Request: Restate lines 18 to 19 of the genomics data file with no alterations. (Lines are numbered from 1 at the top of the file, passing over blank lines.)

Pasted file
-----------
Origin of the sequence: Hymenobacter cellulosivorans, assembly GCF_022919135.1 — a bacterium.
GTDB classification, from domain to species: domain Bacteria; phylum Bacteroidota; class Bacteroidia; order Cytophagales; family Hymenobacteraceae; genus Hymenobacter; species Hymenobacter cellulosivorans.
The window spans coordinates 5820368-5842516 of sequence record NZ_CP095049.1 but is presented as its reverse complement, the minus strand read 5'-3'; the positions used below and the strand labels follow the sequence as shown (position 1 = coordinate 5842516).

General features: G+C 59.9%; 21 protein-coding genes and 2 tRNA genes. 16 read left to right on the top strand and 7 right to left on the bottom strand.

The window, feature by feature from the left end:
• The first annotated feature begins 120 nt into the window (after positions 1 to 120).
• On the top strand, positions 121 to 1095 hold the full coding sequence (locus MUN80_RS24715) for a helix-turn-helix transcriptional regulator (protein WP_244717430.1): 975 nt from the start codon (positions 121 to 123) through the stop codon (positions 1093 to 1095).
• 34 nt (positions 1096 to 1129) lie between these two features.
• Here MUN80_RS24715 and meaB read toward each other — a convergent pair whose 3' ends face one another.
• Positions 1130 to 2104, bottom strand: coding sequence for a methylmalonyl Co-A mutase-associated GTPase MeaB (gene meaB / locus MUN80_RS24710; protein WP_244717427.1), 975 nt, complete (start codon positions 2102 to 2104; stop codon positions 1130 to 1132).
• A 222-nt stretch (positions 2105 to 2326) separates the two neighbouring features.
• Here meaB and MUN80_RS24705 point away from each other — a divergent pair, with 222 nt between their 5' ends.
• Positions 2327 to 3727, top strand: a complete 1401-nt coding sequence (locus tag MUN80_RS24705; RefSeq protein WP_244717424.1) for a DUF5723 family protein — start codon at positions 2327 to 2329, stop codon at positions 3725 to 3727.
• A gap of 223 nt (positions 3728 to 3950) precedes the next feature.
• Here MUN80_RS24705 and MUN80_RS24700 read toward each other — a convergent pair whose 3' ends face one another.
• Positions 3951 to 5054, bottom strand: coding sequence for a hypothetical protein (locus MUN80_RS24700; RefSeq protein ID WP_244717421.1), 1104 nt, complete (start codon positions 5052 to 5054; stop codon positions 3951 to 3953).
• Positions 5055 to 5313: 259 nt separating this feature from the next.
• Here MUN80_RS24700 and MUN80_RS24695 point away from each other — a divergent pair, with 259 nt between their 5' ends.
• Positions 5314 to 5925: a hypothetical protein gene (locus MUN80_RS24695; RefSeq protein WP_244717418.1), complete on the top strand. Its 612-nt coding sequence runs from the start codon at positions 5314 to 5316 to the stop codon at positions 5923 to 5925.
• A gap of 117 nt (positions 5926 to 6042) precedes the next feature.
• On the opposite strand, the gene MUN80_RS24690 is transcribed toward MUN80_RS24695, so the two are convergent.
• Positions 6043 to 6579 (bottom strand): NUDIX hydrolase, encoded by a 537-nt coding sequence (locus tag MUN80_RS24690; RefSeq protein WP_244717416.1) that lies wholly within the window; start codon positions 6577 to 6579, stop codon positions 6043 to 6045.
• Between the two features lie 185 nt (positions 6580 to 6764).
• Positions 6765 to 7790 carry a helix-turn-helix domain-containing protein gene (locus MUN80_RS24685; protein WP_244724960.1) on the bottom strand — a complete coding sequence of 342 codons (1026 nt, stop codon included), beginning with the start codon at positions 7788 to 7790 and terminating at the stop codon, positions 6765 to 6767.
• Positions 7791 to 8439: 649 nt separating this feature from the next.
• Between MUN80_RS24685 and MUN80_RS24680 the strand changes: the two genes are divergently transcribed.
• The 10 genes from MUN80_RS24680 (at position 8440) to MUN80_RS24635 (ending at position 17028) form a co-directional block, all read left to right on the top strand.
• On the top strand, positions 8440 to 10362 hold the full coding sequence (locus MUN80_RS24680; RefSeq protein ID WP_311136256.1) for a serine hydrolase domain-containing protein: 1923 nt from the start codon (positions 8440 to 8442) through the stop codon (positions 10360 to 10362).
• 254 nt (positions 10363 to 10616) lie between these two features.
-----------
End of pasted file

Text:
• Here MUN80_RS24700 and MUN80_RS24695 point away from each other — a divergent pair, with 259 nt between their 5' ends.
• Positions 5314 to 5925: a hypothetical protein gene (locus MUN80_RS24695; RefSeq protein WP_244717418.1), complete on the top strand. Its 612-nt coding sequence runs from the start codon at positions 5314 to 5316 to the stop codon at positions 5923 to 5925.